From traditional tea ceremonies that artfully prepare matcha to the palate cleansing konacha served at sushi restaurants, tea is an essential part of Japanese culture and cuisine.
With dozens of different types, there’s a Japanese tea for everyone.
Japanese tea tastes great. It gives you a whole slew of health benefits. There’s no reason not to try some.
In this complete guide, we’ll cover everything you ever wanted to know about Japanese tea. You’ll learn how Japanese tea gets produced and how to choose a good tea. You’ll also discover what types of tea are the most popular and the best ways to prepare a cup at home.
Let’s begin our adventure through the world of tea with a very basic question…
What is Japanese Tea?
The term “Japanese tea” is synonymous with green tea.
It’s the only type of tea produced in Japan. It’s also the most consumed.
Green Tea Production
Green tea leaves don’t get fermented.
The green color comes from stopping the oxidation of the leaves as soon as they get picked – before they turn brown.
This process gives green tea a very distinctive flavor. It also offers a host of nutritional benefits.
All green teas are heated up right after the leaves get picked. The heating stops the oxidization.
Japanese green tea is unique because the leaves get heated through a steaming process. The process originated in China but disappeared there centuries ago.
Chinese tea, like most other teas, gets heated on a hot surface (such as a giant frying pan). This gives Chinese teas a more roasted flavor – as opposed to Japanese teas that taste more vegetable-like (in a good way).
What Makes a Good Green Tea?
In Japan, tea gets harvested three or four times each year. Leaves from the first harvest make the best tea.
The first harvest takes place between the end of March and mid-May (depending on location). It produces the highest quality tea.
The first harvest leaves are packed full of nutrients. They’ve accumulated during a winter of hibernation.
The second and third harvest each produce tea of a slightly declining quality. Sometimes there’s a fourth harvest as well.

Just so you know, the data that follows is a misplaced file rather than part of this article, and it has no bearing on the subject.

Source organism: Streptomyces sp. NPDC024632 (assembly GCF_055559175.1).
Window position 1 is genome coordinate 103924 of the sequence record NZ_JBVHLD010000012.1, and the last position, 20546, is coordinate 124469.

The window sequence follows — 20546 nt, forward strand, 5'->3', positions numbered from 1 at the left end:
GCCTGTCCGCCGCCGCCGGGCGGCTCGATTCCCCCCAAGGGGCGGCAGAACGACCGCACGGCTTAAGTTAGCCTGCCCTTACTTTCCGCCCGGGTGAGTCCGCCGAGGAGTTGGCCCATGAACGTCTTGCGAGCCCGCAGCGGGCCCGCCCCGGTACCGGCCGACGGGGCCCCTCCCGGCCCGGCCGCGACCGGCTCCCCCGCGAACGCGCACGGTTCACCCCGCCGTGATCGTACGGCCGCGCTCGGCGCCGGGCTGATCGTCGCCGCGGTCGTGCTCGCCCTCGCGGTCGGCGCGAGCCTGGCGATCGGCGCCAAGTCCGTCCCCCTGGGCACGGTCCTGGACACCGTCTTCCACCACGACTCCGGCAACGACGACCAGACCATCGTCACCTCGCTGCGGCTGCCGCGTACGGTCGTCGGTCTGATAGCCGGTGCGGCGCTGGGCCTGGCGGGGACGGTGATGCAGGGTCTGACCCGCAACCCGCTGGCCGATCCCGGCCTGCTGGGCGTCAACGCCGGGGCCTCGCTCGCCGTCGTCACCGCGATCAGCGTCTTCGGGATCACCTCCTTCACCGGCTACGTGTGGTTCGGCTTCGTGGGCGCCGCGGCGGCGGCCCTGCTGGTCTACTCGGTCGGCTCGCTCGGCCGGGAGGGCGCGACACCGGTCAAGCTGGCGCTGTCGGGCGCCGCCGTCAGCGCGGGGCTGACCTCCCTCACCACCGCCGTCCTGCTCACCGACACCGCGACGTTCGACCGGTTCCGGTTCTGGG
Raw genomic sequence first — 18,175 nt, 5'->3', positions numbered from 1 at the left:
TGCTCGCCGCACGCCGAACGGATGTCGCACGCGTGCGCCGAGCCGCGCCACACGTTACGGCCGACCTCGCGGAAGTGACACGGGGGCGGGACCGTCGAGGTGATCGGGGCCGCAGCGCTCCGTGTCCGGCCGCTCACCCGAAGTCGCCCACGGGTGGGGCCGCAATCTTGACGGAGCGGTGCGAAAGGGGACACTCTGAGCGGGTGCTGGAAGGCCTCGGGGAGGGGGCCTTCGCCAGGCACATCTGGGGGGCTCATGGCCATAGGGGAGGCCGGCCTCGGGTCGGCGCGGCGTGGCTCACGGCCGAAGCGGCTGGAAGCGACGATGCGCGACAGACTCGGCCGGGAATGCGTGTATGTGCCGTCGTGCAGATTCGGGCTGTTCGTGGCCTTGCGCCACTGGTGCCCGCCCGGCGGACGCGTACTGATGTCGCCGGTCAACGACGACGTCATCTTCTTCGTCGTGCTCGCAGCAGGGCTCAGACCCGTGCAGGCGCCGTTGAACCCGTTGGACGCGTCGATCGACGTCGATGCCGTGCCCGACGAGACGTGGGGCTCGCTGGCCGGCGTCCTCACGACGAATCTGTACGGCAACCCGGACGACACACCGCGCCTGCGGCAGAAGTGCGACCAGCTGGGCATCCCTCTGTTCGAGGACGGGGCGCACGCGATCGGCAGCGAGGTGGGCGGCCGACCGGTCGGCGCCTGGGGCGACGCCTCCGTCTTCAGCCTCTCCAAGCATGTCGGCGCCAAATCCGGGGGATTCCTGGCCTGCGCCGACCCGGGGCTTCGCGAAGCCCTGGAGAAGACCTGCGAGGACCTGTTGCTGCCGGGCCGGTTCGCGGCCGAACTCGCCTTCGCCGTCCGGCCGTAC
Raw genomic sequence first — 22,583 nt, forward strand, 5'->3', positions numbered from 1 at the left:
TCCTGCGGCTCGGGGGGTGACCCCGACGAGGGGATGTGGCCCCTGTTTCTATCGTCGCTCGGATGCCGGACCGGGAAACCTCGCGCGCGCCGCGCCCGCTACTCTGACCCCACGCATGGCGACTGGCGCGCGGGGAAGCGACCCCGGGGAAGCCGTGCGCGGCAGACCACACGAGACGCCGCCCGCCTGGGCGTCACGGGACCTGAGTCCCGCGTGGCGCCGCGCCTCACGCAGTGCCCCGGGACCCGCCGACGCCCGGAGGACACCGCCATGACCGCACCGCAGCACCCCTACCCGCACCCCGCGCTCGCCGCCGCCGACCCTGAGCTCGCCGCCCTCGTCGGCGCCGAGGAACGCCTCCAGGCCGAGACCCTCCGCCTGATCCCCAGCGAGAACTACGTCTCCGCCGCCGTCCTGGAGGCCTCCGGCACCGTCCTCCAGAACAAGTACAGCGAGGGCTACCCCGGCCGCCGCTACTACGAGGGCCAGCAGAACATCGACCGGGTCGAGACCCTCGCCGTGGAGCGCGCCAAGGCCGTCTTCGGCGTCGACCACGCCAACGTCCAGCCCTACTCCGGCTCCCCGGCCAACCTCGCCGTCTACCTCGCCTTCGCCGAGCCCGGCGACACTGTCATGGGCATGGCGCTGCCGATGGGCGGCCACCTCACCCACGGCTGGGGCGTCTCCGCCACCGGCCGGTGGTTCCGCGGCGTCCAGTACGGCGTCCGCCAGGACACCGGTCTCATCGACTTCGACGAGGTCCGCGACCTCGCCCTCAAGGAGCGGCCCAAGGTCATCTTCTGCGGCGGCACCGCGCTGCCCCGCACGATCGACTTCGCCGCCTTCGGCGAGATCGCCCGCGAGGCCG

Hand-Picked vs. Machine-Trimmed
Most Japanese tea gets machine-trimmed. Some companies still use the hand-picking process, like in the olden days.
Hand-picked green tea gives you a smoother, more mellow flavor and aroma. The leaves are of a higher quality than machine-trimmed.
How Do You Choose a Green Tea?
I suggest you go to a store and sample some teas in person. You won’t know what you like until you try several varieties.
If you don’t have a tea shop near you, find a good, trustworthy tea producer or supplier who sells online.
If you live in the USA, Ito En North America sells some high-quality teas on their website.
The website Hibiki-An is based in Japan and gets their teas from Uji, Kyoto. Uji is a small city that is known for its high quality of green tea.
Amazon also has a good selection of teas from Japan.
Bags vs. Loose Tea
Buy loose tea if you can.
Loose tea almost always tastes better than tea from bags. This holds true not just for Japanese tea but for all teas in general.
Look for Freshness
It’s important to know how fresh the tea is.
When was the tea packaged? How long has it been sitting on a shelf?
A good producer seals their teas in airtight packaging. The sealing replaces the oxygen with nitrogen gas to slow down oxidation. It keeps the tea fresh for much longer.
Different Types of Japanese Tea
1. Sencha (煎茶)
Sencha (roasted tea) wins the popularity vote; it accounts for 80% of the tea consumption in Japan.
Sencha grows in full sunlight and has the highest vitamin C content of all green tea types.
It’s produced all over Japan and comes in a wide range of quality. You can find very cheap sencha products or if money is no object, you could spend some serious cash on premium tea leaves.
Sencha turns a greenish-gold color when you brew it. It offers a refreshing, vegetable-like flavor that’s a perfect balance of sweet and bitter.
Sencha contains a high level of tannins compared to other types of tea. The tannins give the tea a sharp quality, making it good for palate cleansing before and after meals.
The best sencha you can get has its own name: shincha (新茶), which means “new tea.”
Shincha is picked in the first month of the first harvest. It’s prized for its sweet flavor and high vitamin content.
As a starting point, use one and a half tablespoons (7 – 8g) of sencha leaves per 200ml of water. Sencha tastes best when brewed with water at around 179 degrees F (80C) and then steeped for 60 – 90 seconds.
Recommended Sencha Products
: An organic tea that’s delicious and smooth from Shizuoka Japan. Great quality for the price.
ShiZen Tea Organic Sencha Superior Green Tea: Another great organic tea from Shizuoka. This tea is from the first harvest in Spring, which produces superior quality of tea.
2. Gyokuro (玉露)
Gyokuro tea leaves grow in the shade for two weeks before they’re picked.
Because of this method, the tea leaves contain high levels of L-Theanine.